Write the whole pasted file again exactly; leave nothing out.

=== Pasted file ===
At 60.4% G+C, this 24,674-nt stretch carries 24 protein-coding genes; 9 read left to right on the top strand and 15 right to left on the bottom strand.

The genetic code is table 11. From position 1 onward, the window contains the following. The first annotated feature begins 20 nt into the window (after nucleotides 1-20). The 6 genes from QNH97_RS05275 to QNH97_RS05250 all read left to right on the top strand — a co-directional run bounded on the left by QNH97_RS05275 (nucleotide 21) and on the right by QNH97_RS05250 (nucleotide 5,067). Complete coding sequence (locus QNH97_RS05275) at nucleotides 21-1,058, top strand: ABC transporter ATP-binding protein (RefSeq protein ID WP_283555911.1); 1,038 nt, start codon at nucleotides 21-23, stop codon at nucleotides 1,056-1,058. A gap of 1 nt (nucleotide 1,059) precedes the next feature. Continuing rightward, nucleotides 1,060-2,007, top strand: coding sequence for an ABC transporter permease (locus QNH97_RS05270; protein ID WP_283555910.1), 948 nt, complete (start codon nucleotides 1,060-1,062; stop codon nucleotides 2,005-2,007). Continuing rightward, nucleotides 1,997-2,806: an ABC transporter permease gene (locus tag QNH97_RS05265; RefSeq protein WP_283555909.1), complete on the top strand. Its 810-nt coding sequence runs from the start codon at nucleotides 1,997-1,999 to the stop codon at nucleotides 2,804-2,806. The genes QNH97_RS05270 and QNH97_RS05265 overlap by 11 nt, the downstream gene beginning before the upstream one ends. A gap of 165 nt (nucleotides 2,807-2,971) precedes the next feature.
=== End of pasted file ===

At 60.4% G+C, this 24,674-nt stretch carries 24 protein-coding genes; 9 read left to right on the top strand and 15 right to left on the bottom strand.

The genetic code is table 11. From position 1 onward, the window contains the following. The first annotated feature begins 20 nt into the window (after nucleotides 1-20). The 6 genes from QNH97_RS05275 to QNH97_RS05250 all read left to right on the top strand — a co-directional run bounded on the left by QNH97_RS05275 (nucleotide 21) and on the right by QNH97_RS05250 (nucleotide 5,067). Complete coding sequence (locus QNH97_RS05275) at nucleotides 21-1,058, top strand: ABC transporter ATP-binding protein (RefSeq protein ID WP_283555911.1); 1,038 nt, start codon at nucleotides 21-23, stop codon at nucleotides 1,056-1,058. A gap of 1 nt (nucleotide 1,059) precedes the next feature. Continuing rightward, nucleotides 1,060-2,007, top strand: coding sequence for an ABC transporter permease (locus QNH97_RS05270; protein ID WP_283555910.1), 948 nt, complete (start codon nucleotides 1,060-1,062; stop codon nucleotides 2,005-2,007). Continuing rightward, nucleotides 1,997-2,806: an ABC transporter permease gene (locus tag QNH97_RS05265; RefSeq protein WP_283555909.1), complete on the top strand. Its 810-nt coding sequence runs from the start codon at nucleotides 1,997-1,999 to the stop codon at nucleotides 2,804-2,806. The genes QNH97_RS05270 and QNH97_RS05265 overlap by 11 nt, the downstream gene beginning before the upstream one ends. A gap of 165 nt (nucleotides 2,807-2,971) precedes the next feature.